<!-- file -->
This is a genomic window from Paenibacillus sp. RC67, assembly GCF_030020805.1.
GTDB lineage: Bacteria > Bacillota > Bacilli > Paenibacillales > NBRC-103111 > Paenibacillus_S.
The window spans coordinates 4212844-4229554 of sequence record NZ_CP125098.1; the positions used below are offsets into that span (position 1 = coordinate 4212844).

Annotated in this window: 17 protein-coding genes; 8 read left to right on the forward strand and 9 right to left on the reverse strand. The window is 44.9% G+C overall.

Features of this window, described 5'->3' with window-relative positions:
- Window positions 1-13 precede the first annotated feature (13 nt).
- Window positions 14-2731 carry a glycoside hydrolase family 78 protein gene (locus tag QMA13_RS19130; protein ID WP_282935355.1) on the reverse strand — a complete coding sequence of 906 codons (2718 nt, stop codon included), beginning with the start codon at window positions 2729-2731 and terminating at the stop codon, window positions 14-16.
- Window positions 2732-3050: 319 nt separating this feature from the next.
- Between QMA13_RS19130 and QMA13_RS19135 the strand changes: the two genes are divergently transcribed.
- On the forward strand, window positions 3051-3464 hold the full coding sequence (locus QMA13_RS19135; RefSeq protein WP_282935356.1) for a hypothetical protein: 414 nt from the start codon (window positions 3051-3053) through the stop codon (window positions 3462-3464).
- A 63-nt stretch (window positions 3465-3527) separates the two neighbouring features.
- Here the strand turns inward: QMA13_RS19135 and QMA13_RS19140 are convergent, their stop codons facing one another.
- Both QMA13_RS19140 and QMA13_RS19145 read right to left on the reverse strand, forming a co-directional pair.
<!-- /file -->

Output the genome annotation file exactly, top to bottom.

This is a genomic window from Paenibacillus sp. RC67, assembly GCF_030020805.1.
GTDB lineage: Bacteria > Bacillota > Bacilli > Paenibacillales > NBRC-103111 > Paenibacillus_S.
The window spans coordinates 4212844-4229554 of sequence record NZ_CP125098.1; the positions used below are offsets into that span (position 1 = coordinate 4212844).

Annotated in this window: 17 protein-coding genes; 8 read left to right on the forward strand and 9 right to left on the reverse strand. The window is 44.9% G+C overall.

Features of this window, described 5'->3' with window-relative positions:
- Window positions 1-13 precede the first annotated feature (13 nt).
- Window positions 14-2731 carry a glycoside hydrolase family 78 protein gene (locus tag QMA13_RS19130; protein ID WP_282935355.1) on the reverse strand — a complete coding sequence of 906 codons (2718 nt, stop codon included), beginning with the start codon at window positions 2729-2731 and terminating at the stop codon, window positions 14-16.
- Window positions 2732-3050: 319 nt separating this feature from the next.
- Between QMA13_RS19130 and QMA13_RS19135 the strand changes: the two genes are divergently transcribed.
- On the forward strand, window positions 3051-3464 hold the full coding sequence (locus QMA13_RS19135; RefSeq protein WP_282935356.1) for a hypothetical protein: 414 nt from the start codon (window positions 3051-3053) through the stop codon (window positions 3462-3464).
- A 63-nt stretch (window positions 3465-3527) separates the two neighbouring features.
- Here the strand turns inward: QMA13_RS19135 and QMA13_RS19140 are convergent, their stop codons facing one another.
- Both QMA13_RS19140 and QMA13_RS19145 read right to left on the reverse strand, forming a co-directional pair.